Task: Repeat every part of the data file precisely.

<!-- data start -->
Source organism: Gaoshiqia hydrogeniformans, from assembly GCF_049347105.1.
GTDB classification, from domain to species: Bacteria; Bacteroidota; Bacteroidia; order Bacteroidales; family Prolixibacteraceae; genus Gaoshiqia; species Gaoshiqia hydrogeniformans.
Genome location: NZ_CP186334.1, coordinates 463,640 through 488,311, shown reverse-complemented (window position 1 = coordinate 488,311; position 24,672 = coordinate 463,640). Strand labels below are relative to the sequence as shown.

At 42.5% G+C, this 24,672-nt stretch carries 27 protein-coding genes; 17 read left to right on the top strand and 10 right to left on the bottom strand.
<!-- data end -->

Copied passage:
Source organism: Gaoshiqia hydrogeniformans, from assembly GCF_049347105.1.
GTDB classification, from domain to species: Bacteria; Bacteroidota; Bacteroidia; order Bacteroidales; family Prolixibacteraceae; genus Gaoshiqia; species Gaoshiqia hydrogeniformans.
Genome location: NZ_CP186334.1, coordinates 463,640 through 488,311, shown reverse-complemented (window position 1 = coordinate 488,311; position 24,672 = coordinate 463,640). Strand labels below are relative to the sequence as shown.

At 42.5% G+C, this 24,672-nt stretch carries 27 protein-coding genes; 17 read left to right on the top strand and 10 right to left on the bottom strand.